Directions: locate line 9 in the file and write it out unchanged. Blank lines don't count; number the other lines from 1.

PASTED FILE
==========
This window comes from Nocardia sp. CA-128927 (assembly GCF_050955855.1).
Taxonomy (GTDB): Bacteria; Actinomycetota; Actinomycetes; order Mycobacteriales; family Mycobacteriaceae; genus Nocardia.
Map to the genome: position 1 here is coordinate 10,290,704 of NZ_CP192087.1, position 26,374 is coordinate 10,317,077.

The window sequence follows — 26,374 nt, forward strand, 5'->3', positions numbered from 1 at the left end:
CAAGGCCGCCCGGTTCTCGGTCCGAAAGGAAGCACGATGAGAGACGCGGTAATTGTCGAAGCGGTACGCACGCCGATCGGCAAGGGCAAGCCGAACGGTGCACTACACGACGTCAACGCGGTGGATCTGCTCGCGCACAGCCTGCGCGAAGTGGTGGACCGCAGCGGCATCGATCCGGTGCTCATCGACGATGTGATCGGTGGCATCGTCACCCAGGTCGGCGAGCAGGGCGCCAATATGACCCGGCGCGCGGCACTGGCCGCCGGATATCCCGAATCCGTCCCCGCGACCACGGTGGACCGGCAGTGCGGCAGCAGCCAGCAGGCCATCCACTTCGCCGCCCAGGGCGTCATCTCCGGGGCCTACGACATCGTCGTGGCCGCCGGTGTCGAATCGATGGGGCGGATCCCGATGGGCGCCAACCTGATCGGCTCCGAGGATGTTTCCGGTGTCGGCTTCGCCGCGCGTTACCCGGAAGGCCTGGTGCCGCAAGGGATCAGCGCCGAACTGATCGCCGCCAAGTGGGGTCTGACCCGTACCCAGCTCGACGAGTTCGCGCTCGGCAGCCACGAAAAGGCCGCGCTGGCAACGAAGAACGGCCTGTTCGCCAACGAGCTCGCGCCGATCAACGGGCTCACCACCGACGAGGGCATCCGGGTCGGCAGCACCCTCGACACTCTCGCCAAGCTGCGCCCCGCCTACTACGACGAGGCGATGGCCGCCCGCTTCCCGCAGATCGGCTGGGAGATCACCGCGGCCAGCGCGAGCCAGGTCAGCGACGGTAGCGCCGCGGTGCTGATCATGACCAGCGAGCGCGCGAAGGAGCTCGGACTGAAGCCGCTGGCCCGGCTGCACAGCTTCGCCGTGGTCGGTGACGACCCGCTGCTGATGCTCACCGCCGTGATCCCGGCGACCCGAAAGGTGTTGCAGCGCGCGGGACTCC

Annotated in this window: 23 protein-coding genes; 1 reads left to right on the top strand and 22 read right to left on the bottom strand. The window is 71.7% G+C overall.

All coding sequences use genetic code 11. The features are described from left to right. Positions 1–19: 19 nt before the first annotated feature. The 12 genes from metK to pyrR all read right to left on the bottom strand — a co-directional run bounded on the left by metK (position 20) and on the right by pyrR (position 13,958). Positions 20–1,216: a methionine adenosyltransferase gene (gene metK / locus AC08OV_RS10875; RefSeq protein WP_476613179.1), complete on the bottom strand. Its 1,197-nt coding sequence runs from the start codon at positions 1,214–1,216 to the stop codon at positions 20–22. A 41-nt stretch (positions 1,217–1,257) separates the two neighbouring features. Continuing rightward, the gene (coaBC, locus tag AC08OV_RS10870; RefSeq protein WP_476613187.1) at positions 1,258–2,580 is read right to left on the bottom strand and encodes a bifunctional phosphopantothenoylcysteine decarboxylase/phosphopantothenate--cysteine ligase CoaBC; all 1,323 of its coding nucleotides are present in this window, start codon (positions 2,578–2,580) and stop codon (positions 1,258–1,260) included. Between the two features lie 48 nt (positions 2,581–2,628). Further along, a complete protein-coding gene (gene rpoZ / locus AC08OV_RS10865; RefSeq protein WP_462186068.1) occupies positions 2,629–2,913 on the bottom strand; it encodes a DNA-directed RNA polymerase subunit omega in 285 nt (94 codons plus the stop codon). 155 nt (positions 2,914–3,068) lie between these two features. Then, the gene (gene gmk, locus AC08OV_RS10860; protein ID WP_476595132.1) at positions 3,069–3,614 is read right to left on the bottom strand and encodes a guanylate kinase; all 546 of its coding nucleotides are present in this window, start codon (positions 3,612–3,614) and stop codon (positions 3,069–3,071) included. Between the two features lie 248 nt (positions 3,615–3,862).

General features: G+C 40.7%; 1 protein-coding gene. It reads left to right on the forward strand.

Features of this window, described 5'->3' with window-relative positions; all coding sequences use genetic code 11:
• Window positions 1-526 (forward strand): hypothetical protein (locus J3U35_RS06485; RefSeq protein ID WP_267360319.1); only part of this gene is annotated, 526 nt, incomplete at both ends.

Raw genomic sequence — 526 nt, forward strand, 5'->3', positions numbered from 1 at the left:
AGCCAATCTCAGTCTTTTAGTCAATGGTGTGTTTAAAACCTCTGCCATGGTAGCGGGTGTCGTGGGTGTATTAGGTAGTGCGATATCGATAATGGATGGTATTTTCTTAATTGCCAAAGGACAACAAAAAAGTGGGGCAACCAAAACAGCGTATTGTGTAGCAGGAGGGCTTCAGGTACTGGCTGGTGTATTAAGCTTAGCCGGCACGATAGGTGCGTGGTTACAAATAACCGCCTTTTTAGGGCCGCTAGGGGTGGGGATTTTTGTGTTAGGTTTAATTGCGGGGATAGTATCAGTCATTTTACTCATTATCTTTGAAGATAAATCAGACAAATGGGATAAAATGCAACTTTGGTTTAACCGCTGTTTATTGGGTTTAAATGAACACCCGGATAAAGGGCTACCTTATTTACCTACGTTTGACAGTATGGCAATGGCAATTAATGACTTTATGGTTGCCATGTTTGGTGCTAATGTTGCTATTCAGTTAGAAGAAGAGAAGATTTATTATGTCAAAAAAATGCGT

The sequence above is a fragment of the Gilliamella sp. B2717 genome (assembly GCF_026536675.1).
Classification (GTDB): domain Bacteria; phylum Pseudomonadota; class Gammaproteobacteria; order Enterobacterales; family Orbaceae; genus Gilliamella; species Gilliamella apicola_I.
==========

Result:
Features of this window, described 5'->3' with window-relative positions; all coding sequences use genetic code 11: